24 June 2009

Distressing Death - and a Warning

There are no accidents in Hillsborough in 1835, only tragic consequences of sinful behavior! Read this 1835 newspaper story - especially the last line.
Distressing Death. - A melancholy occurrence took place on Wednesday the 4th inst. at a coal pit belonging to Mr. Henry Young, in the vicinity of Rock Mills, Sourland Mountains, 6 or 7 miles north of Princeton, New Jersey.

The particulars are briefly as follows: While one of the hands, a young man named John Hinckle, was lying asleep in the shed attached to the coal pit, the shed took fire, and was instantly enveloped in flames. Another of the hands at a short distance, perceiving the fire, ran to the assistance of the unfortunate man, waked him from his perilous slumber, who walked through the devouring element, being literally on fire. His clothing was almost consumed on him, and himself shockingly burnt. He suffered inexpressible agonies until the following Sunday, when death released him from his bodily pains. He is said to have presented a spectacle revolting to the feelings, and of inconceivable misery. It is also asserted that he was in a state of intoxication at the time he was burnt. An awful warning to the intemperate.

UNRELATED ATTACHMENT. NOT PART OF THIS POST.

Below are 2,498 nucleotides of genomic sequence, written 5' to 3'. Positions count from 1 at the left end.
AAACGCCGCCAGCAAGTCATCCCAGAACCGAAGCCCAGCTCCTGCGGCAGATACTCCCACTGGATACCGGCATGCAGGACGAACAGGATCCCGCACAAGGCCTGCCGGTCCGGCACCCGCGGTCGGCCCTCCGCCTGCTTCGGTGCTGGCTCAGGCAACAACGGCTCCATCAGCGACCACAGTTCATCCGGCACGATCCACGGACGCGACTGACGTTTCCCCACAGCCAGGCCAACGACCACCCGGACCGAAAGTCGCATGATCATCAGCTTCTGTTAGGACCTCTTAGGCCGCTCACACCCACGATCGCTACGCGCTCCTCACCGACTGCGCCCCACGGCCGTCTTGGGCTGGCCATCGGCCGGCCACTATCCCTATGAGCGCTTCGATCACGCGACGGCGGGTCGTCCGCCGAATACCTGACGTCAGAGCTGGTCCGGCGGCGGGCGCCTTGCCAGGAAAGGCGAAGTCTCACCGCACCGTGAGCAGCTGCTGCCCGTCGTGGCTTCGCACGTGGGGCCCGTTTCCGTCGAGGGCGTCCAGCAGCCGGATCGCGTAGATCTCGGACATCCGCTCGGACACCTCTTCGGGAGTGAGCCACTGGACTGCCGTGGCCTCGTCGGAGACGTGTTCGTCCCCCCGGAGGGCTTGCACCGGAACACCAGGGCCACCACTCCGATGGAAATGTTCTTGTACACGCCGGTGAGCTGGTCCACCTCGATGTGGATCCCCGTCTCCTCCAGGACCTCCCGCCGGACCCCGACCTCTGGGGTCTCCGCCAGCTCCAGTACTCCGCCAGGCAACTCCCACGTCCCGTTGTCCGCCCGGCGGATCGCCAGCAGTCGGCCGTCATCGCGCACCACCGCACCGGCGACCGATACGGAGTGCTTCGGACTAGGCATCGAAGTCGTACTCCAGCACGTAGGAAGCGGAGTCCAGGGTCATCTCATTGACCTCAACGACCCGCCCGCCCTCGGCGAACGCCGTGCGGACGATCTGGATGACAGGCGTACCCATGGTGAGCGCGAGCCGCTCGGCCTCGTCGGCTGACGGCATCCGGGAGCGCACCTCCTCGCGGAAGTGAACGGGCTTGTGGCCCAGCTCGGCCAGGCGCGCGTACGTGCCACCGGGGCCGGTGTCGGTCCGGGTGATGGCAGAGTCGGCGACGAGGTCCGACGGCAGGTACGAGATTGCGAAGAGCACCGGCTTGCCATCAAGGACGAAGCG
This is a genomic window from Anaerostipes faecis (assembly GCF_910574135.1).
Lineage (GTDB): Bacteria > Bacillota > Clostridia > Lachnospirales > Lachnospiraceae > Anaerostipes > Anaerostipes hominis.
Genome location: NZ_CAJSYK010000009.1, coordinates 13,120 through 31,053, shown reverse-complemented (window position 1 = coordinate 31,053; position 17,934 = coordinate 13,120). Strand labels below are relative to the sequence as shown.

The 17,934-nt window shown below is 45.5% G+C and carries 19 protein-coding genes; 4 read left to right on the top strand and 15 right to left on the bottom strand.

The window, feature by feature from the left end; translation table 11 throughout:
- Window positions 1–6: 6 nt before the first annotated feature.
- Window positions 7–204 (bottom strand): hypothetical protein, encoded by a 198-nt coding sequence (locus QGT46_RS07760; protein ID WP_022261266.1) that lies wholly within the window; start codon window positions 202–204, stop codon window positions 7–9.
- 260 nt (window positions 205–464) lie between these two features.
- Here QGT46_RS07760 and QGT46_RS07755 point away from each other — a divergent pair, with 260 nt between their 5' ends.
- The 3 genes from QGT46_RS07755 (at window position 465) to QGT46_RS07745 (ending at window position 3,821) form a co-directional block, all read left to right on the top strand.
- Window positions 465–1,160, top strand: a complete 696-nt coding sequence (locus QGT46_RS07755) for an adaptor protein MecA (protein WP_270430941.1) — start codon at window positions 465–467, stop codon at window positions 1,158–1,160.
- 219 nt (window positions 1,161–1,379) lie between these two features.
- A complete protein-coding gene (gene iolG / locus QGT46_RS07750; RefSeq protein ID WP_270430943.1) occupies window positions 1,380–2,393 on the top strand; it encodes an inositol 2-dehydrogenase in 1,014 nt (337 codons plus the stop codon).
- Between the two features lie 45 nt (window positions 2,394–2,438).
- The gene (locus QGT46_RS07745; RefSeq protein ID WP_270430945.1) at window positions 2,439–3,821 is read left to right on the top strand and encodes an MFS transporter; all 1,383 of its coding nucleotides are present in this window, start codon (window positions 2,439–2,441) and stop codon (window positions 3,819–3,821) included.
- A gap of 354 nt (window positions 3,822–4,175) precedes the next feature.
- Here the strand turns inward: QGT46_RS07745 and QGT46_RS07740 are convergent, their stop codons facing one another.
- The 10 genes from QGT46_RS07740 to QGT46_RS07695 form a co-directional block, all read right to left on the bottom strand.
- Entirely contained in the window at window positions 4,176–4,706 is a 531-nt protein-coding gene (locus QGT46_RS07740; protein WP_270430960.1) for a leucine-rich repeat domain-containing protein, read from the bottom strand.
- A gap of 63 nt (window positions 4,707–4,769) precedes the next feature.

[Albany, NY Evening Journal, 2 February 1835]

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